Giving

by Roger Pynn

By the nature of our business we are often involved in helping clients create meaningful strategies for charitable giving, community involvement, sponsorships and the like, so it was no surprise to see the 2015 Community Involvement Study from the Corporate Citizenship Center at Boston College report that more companies are focused on enlightened self-interest.

The thirst for corporate support – whether in the form of philanthropy or sponsorship – has never been greater.  And regardless of a company’s status (public or privately held), sales volume or size of employment base, there has never been a time when its community involvement will contribute more to its bottom line.

Nowhere else on earth is philanthropy (personal and corporate) so important.  In other countries, social support is far more likely to come from government than from the generosity of individuals, families and companies.

Having a clear and well-communicated strategy for your giving as a company is critical for a number of reasons, but two stand out:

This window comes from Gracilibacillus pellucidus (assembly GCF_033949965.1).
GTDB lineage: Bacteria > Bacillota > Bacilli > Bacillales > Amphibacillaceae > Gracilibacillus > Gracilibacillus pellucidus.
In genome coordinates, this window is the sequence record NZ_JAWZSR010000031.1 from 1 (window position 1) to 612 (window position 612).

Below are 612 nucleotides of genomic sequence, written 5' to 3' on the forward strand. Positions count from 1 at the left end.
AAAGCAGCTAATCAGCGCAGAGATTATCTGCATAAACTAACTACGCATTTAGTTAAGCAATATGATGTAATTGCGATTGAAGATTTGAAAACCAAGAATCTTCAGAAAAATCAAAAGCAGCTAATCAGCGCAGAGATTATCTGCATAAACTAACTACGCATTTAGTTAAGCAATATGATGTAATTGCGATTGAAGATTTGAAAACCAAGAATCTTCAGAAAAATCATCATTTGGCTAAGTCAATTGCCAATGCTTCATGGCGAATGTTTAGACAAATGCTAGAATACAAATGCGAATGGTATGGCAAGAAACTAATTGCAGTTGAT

1. Because it will attract opportunities to give, rather than a constant flow of requests unaligned with your business objectives; and,
  2. Because even those you cannot help will become aware of your good work and more likely to share your story.

The Boston College study notes that “community involvement contributes to key business goals including improved reputation and the attraction and retention of employees.”  I can’t think of two more important reasons than to make a commitment to a clear strategy for corporate involvement a major New Year’s resolution.

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